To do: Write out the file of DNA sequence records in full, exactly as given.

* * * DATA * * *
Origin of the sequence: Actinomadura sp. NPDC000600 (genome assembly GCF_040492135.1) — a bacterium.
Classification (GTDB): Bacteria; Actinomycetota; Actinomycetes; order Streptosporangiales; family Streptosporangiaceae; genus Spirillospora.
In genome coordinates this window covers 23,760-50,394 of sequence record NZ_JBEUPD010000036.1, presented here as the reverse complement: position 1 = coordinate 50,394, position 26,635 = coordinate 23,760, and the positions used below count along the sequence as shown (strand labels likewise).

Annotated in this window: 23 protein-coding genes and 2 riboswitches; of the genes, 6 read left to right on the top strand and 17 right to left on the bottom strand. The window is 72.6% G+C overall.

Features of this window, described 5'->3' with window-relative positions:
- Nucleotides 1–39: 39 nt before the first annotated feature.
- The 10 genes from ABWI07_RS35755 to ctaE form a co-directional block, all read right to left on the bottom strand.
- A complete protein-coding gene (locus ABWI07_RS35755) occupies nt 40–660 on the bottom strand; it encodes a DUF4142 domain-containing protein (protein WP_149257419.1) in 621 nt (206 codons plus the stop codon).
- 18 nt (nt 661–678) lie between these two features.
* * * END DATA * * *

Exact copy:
Origin of the sequence: Actinomadura sp. NPDC000600 (genome assembly GCF_040492135.1) — a bacterium.
Classification (GTDB): Bacteria; Actinomycetota; Actinomycetes; order Streptosporangiales; family Streptosporangiaceae; genus Spirillospora.
In genome coordinates this window covers 23,760-50,394 of sequence record NZ_JBEUPD010000036.1, presented here as the reverse complement: position 1 = coordinate 50,394, position 26,635 = coordinate 23,760, and the positions used below count along the sequence as shown (strand labels likewise).

Annotated in this window: 23 protein-coding genes and 2 riboswitches; of the genes, 6 read left to right on the top strand and 17 right to left on the bottom strand. The window is 72.6% G+C overall.

Features of this window, described 5'->3' with window-relative positions:
- Nucleotides 1–39: 39 nt before the first annotated feature.
- The 10 genes from ABWI07_RS35755 to ctaE form a co-directional block, all read right to left on the bottom strand.
- A complete protein-coding gene (locus ABWI07_RS35755) occupies nt 40–660 on the bottom strand; it encodes a DUF4142 domain-containing protein (protein WP_149257419.1) in 621 nt (206 codons plus the stop codon).
- 18 nt (nt 661–678) lie between these two features.